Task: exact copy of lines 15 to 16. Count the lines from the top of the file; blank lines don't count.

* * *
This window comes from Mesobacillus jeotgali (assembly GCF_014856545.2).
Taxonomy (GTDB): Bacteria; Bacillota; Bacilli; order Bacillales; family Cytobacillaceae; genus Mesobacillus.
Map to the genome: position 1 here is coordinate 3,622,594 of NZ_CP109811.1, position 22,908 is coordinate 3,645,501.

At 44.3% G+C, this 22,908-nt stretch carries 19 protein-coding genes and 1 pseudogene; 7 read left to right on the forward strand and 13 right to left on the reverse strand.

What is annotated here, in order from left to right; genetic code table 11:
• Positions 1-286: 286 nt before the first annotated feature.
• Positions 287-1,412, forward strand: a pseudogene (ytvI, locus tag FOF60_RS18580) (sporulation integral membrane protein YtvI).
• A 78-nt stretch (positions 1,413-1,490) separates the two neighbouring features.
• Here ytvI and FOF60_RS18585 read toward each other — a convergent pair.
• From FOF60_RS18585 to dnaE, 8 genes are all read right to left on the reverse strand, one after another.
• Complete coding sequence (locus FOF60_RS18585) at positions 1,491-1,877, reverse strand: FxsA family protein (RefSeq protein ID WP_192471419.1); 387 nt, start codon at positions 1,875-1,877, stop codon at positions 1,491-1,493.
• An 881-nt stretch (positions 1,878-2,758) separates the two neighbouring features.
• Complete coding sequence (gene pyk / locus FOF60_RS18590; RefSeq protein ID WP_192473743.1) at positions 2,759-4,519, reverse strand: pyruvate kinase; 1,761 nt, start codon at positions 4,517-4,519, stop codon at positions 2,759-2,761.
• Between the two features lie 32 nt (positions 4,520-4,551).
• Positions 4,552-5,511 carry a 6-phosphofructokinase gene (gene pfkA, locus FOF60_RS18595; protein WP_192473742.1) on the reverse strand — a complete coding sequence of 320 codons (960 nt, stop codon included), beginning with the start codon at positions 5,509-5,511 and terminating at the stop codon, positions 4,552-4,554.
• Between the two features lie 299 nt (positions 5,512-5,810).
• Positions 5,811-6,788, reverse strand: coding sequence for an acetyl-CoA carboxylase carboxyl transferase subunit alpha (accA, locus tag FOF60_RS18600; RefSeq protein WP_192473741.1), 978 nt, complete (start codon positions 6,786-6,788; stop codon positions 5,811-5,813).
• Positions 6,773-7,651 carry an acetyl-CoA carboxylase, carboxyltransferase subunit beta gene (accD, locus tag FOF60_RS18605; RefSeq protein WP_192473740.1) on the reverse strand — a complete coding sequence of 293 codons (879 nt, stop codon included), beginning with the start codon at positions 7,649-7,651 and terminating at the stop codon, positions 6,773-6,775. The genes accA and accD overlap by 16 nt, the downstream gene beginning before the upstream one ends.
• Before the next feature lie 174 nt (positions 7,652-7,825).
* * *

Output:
• Positions 4,552-5,511 carry a 6-phosphofructokinase gene (gene pfkA, locus FOF60_RS18595; protein WP_192473742.1) on the reverse strand — a complete coding sequence of 320 codons (960 nt, stop codon included), beginning with the start codon at positions 5,509-5,511 and terminating at the stop codon, positions 4,552-4,554.
• Between the two features lie 299 nt (positions 5,512-5,810).